Cities across the state have expressed concern over an apparent policy shift within the Montana Department of Transportation that limits beautification efforts within the right of way.
The issue came to bear during a meeting of the Missoula Redevelopment Agency’s Board of Directors last week over improvements planned along the Brooks Street corridor, including street trees and pedestrian-scale lighting.
As it stands, the transportation agency may allow neither, a move that could have widespread implications for cities looking to beautify their urban centers and soften the impacts of major transportation corridors.
“There doesn’t seem to be a lot of certainty right now whether this is strictly a maintenance issue or if goes beyond that,” said MRA director Ellen Buchanan. “If it is a maintenance issue, I’m confident we can find agreement with the state to take care of that. But if it really is a policy change that says no street trees, no pedestrian-scale lighting, then I think we have a problem.”
While the policy remains unclear, cities fear it could limit their ability to guide good urban design. A number of cities have expressed concern, prompting the Montana League of Cities and Towns to take up the issue in discussions with MDT.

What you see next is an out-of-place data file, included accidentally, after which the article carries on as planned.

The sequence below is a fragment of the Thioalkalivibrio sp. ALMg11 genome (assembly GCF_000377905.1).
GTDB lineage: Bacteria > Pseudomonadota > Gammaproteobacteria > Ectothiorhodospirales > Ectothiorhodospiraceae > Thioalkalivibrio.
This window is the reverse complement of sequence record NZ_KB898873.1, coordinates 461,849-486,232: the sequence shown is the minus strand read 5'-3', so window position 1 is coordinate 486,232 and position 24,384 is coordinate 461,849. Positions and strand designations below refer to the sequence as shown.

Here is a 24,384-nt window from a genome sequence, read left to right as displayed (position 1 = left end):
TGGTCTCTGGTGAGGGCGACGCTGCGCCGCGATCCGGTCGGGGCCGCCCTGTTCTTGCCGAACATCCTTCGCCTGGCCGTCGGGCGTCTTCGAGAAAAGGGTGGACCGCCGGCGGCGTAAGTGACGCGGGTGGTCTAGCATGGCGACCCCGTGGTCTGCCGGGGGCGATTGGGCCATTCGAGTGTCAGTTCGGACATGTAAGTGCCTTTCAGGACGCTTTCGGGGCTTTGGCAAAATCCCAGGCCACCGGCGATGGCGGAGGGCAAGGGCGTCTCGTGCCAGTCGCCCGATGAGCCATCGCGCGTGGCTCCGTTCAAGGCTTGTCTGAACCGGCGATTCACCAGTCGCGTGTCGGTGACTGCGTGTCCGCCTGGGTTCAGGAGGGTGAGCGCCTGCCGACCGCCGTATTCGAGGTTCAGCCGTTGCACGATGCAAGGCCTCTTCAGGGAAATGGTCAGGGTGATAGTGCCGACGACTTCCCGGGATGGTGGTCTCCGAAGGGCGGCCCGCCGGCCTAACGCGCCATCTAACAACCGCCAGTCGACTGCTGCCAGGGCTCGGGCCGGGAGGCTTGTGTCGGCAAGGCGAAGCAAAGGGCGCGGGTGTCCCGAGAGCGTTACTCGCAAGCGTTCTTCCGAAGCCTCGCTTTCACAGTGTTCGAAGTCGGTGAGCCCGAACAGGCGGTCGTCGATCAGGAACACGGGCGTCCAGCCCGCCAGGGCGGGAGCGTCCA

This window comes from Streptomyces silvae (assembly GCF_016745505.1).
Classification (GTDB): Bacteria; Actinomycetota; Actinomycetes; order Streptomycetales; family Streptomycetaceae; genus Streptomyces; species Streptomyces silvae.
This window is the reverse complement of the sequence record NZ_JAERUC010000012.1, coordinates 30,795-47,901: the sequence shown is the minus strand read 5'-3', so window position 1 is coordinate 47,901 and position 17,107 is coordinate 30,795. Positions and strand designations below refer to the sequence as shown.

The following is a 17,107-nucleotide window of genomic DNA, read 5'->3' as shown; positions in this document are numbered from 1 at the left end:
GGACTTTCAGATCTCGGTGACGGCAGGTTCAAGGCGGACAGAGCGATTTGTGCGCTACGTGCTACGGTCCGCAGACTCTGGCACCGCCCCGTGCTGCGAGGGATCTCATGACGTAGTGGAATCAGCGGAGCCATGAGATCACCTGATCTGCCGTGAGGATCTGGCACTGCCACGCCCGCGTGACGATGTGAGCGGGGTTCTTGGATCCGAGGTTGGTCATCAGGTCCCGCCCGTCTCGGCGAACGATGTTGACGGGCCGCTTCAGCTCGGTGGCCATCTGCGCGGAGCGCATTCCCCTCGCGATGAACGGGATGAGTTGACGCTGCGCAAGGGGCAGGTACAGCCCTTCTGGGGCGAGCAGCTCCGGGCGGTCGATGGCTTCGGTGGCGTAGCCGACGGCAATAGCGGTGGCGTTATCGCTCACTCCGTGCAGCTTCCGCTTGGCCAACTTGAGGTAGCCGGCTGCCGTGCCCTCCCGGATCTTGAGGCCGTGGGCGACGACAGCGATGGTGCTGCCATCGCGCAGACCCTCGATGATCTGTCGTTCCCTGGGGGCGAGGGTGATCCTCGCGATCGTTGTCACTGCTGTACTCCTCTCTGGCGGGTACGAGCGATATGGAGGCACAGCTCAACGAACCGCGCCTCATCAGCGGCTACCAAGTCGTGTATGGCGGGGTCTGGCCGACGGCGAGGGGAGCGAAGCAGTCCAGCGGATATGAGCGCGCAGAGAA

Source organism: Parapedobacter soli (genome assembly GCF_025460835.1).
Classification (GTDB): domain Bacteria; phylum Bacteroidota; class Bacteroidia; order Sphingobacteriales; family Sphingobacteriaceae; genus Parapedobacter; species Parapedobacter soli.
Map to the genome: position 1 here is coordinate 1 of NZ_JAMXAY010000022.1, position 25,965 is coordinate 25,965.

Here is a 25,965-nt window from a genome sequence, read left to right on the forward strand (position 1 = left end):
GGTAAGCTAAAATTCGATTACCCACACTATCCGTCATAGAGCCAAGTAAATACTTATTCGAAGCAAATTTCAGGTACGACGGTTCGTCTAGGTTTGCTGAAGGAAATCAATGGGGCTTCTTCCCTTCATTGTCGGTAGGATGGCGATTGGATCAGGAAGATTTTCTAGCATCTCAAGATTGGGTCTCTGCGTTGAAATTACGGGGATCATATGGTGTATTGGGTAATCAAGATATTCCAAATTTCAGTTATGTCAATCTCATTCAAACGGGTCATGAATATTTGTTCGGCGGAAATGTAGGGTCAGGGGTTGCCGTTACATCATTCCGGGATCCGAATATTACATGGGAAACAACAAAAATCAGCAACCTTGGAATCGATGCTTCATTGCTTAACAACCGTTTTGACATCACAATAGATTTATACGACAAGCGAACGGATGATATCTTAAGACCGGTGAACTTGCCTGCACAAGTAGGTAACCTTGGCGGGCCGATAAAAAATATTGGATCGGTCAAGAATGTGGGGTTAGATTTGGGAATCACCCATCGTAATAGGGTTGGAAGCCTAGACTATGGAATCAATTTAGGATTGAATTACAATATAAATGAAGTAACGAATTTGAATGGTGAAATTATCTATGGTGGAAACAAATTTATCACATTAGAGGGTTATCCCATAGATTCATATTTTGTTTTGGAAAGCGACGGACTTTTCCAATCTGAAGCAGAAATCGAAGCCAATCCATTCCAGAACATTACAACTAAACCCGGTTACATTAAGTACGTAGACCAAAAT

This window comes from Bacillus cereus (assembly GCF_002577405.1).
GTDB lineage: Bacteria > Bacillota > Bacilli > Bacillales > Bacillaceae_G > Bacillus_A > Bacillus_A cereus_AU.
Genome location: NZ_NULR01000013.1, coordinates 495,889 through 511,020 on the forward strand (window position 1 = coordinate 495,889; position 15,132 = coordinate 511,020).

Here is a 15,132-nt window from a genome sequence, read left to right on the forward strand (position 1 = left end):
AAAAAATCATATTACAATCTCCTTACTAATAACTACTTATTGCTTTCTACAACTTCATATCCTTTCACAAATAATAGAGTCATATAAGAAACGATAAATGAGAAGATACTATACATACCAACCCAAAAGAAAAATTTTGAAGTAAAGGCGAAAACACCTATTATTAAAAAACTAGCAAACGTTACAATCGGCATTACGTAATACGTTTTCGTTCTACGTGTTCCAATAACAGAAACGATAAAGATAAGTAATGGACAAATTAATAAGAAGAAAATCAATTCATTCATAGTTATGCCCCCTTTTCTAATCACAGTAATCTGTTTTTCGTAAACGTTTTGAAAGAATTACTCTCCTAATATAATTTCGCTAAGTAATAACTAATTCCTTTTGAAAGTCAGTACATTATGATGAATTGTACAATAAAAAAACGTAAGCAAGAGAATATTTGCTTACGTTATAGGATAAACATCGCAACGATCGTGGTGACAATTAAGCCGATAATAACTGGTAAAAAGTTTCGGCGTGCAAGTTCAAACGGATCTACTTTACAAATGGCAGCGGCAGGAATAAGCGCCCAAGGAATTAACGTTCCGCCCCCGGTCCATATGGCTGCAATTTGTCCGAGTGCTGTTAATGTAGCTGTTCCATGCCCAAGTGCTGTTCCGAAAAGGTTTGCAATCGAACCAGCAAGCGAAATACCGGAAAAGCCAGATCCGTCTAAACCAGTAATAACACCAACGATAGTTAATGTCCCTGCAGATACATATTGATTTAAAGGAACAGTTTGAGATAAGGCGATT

A spokesperson for MDT on Friday couldn’t say that a change in policy had occurred, but only confirmed that a meeting was set to explore the issue next month with the League of Cities and Towns.
Kelly Lynch, deputy director of the League, said many communities are looking for guidance from MDT and recover some flexibility in their planning.
“We reached out to Director (Mike) Tooly and decided ultimately to start up a working group to discuss the changes and how they impact cites and towns,” Lynch said Friday. “At this point, we felt it was good to just talk it through with them (MDT) so we can have as much understanding and flexibility as possible.”
The issue surfaced on Wednesday as MRA set out to discuss a new bank project planned for the corner of Dore Lane and Brooks Street. The $15 million project gels with the city’s plans for the Brooks Street corridor, which calls for greater densities and mixed-used development, including housing and commercial.
But part of the plan also guides the corridor’s aesthetic design, one that strives to enhance non-motorized uses. Design plans are 90 percent finished and were crafted in partnership with MDT over the past several years.
The sudden change in the agency’s policy regarding trees, lighting and bus shelters, or anything else generally placed on sidewalks, has left the city somewhat confused.
“I believe this policy has grown out of the concern by MDT that they’re taking on additional maintenance costs and responsibilities when they allow anything to go in their right of way that’s not essential for vehicular traffic,” Buchanan said. “It definitely needs to be flushed out to understand all the ramifications, and that’s the effort the League is trying to broker.”